Different types of probability include conditional probability, Markov chains probability and standard probability. Standard probability is equal to the number of wanted outcomes divided by the number of possible outcomes.
Know MoreProbability is a ratio that compares the number of times that an outcome can happen with the number of all possible outcomes. Standard probability looks at independent events where the first event does not effect the outcome of the second event or the third event.
Conditional probability looks at events that are not independent of one another. It takes a look at a past performance that will influence a future performance in order to find the probability of the performance.
A Markov chain is similar to conditional probability. A Markov chain probability will look at the sequences of events where each probability is dependent on the results of a prior event or events. An example of a Markov chain probability would be if it is raining at a specific location, what is the probability that it will be raining still in 10 minutes? What is the probability that will be sunny in 10 minutes? What is the probability of whether it will be raining or sunny in the next hour? The Markov chain answers this by moving along a six 10-minute step period where each step affects the next.
Learn more about StatisticsA binomial experiment is a type of probability distribution in statistics that defines the probability of only two possible outcomes. This experiment involves a specific number of independent trials that lead to exclusively dichotomous alternatives.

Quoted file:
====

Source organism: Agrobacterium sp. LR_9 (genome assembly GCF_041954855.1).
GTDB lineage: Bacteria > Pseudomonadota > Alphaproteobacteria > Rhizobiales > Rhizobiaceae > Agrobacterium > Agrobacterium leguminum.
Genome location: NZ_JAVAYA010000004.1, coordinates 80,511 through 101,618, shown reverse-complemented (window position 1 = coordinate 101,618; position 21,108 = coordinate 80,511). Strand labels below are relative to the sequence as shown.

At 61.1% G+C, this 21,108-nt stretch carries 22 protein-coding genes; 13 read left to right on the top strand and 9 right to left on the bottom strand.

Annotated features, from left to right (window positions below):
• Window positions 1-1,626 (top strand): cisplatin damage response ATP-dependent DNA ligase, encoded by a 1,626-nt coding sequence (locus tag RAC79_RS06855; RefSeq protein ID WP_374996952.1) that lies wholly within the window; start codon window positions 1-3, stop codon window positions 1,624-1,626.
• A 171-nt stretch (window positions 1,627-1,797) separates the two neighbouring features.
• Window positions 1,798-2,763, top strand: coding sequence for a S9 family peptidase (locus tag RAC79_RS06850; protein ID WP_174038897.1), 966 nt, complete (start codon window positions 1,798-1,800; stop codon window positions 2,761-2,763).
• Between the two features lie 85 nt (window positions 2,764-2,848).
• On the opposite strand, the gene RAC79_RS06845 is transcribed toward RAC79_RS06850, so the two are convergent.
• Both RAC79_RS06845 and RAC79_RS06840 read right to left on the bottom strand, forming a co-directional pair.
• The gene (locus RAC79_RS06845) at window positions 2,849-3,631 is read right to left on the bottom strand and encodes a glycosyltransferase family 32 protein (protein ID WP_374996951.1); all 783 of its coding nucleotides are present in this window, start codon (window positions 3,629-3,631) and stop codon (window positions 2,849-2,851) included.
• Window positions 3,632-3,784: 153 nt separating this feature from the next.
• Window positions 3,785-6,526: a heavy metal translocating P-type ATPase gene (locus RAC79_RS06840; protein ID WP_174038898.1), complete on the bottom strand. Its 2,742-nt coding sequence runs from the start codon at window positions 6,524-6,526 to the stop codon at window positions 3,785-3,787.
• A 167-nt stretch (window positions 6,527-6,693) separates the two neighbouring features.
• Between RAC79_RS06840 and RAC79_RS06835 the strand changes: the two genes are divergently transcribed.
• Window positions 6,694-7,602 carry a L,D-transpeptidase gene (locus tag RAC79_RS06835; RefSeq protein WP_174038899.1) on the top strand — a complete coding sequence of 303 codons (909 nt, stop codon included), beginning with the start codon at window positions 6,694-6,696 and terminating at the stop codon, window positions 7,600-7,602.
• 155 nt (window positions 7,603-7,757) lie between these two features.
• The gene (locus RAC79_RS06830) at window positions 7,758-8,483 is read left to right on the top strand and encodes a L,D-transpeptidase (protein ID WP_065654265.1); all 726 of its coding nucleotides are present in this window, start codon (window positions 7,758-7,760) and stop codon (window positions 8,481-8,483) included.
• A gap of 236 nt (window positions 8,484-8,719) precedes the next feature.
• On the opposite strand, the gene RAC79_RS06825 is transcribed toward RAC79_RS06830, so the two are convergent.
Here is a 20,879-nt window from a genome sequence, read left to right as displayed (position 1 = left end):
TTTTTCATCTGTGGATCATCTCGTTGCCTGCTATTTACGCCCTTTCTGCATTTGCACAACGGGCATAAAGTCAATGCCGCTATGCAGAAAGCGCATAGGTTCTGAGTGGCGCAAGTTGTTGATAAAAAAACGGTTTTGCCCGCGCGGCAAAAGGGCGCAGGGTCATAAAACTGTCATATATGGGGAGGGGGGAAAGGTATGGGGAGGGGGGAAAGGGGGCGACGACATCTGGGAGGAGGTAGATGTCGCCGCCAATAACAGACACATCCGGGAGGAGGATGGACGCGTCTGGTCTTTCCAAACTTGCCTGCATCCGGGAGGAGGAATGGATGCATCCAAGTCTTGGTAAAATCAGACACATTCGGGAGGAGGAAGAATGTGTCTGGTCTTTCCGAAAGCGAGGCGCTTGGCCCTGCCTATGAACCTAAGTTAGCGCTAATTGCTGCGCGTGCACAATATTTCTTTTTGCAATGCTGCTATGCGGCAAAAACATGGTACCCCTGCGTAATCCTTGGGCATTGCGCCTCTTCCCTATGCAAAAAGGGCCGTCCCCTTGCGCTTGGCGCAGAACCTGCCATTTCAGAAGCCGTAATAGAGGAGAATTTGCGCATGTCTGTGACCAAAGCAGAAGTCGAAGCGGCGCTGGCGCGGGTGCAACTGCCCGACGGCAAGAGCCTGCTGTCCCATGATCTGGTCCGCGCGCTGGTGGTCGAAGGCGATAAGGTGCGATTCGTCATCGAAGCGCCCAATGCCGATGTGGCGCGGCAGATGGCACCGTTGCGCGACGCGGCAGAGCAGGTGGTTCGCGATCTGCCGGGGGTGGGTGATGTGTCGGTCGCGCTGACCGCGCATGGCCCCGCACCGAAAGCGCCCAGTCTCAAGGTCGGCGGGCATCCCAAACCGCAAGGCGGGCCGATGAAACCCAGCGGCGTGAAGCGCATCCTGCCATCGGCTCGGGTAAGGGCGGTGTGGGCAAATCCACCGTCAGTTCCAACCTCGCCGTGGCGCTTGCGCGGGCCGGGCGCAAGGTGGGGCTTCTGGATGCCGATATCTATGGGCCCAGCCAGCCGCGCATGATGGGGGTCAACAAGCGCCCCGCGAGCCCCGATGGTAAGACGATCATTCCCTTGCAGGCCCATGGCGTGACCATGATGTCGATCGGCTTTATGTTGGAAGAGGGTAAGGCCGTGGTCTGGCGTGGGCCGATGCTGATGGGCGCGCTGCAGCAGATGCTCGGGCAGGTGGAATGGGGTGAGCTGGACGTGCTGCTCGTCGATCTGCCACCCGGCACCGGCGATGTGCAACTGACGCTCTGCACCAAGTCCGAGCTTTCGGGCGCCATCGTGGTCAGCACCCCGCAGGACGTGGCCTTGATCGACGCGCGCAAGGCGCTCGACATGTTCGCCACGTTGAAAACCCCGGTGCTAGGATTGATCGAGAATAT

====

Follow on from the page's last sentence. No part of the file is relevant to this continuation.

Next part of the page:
Full Answer >Cumulative probability is used in statistics to determine the probability of a particular outcome given the previous outcomes of the same problem with the same variables. For example, cumulative probability can be used to determine the probability that a coin flipped 10 times comes up twice as tails.
Full Answer >In probability, disjoint events are mutually exclusive, meaning that if one of the possible disjoint events occurs, the other cannot occur. For example, when a driver reaches an intersection, she may turn left or right, or go straight, but may not turn and go straight. Turning and driving straight are therefore disjoint events.
Full Answer >Theoretically, define the probability of a specific outcome of any event as the ratio of the number of outcomes that favor that specific outcome to the total number of possible outcomes of that event. Mathematically, define the probability of outcome "A" with this equation: P(A) = Number of outcomes that favor A / Number of every possible outcome.
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